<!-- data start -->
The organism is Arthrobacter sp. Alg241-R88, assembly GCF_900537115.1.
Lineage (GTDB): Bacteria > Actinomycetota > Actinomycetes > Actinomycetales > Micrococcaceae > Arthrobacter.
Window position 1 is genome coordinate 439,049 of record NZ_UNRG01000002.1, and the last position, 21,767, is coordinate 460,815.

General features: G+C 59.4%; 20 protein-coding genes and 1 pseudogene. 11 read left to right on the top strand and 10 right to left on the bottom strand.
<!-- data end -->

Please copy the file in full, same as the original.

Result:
The organism is Arthrobacter sp. Alg241-R88, assembly GCF_900537115.1.
Lineage (GTDB): Bacteria > Actinomycetota > Actinomycetes > Actinomycetales > Micrococcaceae > Arthrobacter.
Window position 1 is genome coordinate 439,049 of record NZ_UNRG01000002.1, and the last position, 21,767, is coordinate 460,815.

General features: G+C 59.4%; 20 protein-coding genes and 1 pseudogene. 11 read left to right on the top strand and 10 right to left on the bottom strand.